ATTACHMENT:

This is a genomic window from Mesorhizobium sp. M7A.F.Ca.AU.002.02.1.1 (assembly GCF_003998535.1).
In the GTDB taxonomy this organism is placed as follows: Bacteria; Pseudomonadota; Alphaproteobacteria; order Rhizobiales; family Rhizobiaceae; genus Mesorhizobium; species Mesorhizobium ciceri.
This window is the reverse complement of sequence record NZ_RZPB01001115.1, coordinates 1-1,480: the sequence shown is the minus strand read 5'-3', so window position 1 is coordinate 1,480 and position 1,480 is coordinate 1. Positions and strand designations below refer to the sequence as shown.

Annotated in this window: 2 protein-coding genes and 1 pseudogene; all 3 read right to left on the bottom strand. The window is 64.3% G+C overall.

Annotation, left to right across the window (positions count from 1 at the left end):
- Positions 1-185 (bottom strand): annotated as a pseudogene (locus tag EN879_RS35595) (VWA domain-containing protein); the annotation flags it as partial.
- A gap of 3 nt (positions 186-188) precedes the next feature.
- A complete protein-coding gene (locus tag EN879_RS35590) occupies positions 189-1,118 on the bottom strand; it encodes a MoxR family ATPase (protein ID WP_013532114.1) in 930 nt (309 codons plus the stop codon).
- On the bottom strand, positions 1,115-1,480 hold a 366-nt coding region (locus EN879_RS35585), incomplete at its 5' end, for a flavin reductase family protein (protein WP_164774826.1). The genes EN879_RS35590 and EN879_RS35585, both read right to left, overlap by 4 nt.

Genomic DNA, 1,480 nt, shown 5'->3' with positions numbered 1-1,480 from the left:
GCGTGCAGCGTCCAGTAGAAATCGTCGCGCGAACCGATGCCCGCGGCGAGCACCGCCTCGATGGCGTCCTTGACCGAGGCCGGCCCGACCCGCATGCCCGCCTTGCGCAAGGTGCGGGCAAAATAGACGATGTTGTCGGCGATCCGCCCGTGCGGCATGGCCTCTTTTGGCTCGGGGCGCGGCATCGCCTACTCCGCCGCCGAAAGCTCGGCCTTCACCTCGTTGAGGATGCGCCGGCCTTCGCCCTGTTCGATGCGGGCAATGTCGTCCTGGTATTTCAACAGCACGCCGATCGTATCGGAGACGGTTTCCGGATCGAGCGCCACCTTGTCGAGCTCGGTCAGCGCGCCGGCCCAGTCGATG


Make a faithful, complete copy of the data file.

This is a genomic window from Mesorhizobium sp. M7A.F.Ca.AU.002.02.1.1 (assembly GCF_003998535.1).
In the GTDB taxonomy this organism is placed as follows: Bacteria; Pseudomonadota; Alphaproteobacteria; order Rhizobiales; family Rhizobiaceae; genus Mesorhizobium; species Mesorhizobium ciceri.
This window is the reverse complement of sequence record NZ_RZPB01001115.1, coordinates 1-1,480: the sequence shown is the minus strand read 5'-3', so window position 1 is coordinate 1,480 and position 1,480 is coordinate 1. Positions and strand designations below refer to the sequence as shown.

Annotated in this window: 2 protein-coding genes and 1 pseudogene; all 3 read right to left on the bottom strand. The window is 64.3% G+C overall.

Annotation, left to right across the window (positions count from 1 at the left end):
- Positions 1-185 (bottom strand): annotated as a pseudogene (locus tag EN879_RS35595) (VWA domain-containing protein); the annotation flags it as partial.
- A gap of 3 nt (positions 186-188) precedes the next feature.
- A complete protein-coding gene (locus tag EN879_RS35590) occupies positions 189-1,118 on the bottom strand; it encodes a MoxR family ATPase (protein ID WP_013532114.1) in 930 nt (309 codons plus the stop codon).
- On the bottom strand, positions 1,115-1,480 hold a 366-nt coding region (locus EN879_RS35585), incomplete at its 5' end, for a flavin reductase family protein (protein WP_164774826.1). The genes EN879_RS35590 and EN879_RS35585, both read right to left, overlap by 4 nt.

Genomic DNA, 1,480 nt, shown 5'->3' with positions numbered 1-1,480 from the left:
GCGTGCAGCGTCCAGTAGAAATCGTCGCGCGAACCGATGCCCGCGGCGAGCACCGCCTCGATGGCGTCCTTGACCGAGGCCGGCCCGACCCGCATGCCCGCCTTGCGCAAGGTGCGGGCAAAATAGACGATGTTGTCGGCGATCCGCCCGTGCGGCATGGCCTCTTTTGGCTCGGGGCGCGGCATCGCCTACTCCGCCGCCGAAAGCTCGGCCTTCACCTCGTTGAGGATGCGCCGGCCTTCGCCCTGTTCGATGCGGGCAATGTCGTCCTGGTATTTCAACAGCACGCCGATCGTATCGGAGACGGTTTCCGGATCGAGCGCCACCTTGTCGAGCTCGGTCAGCGCGCCGGCCCAGTCGATG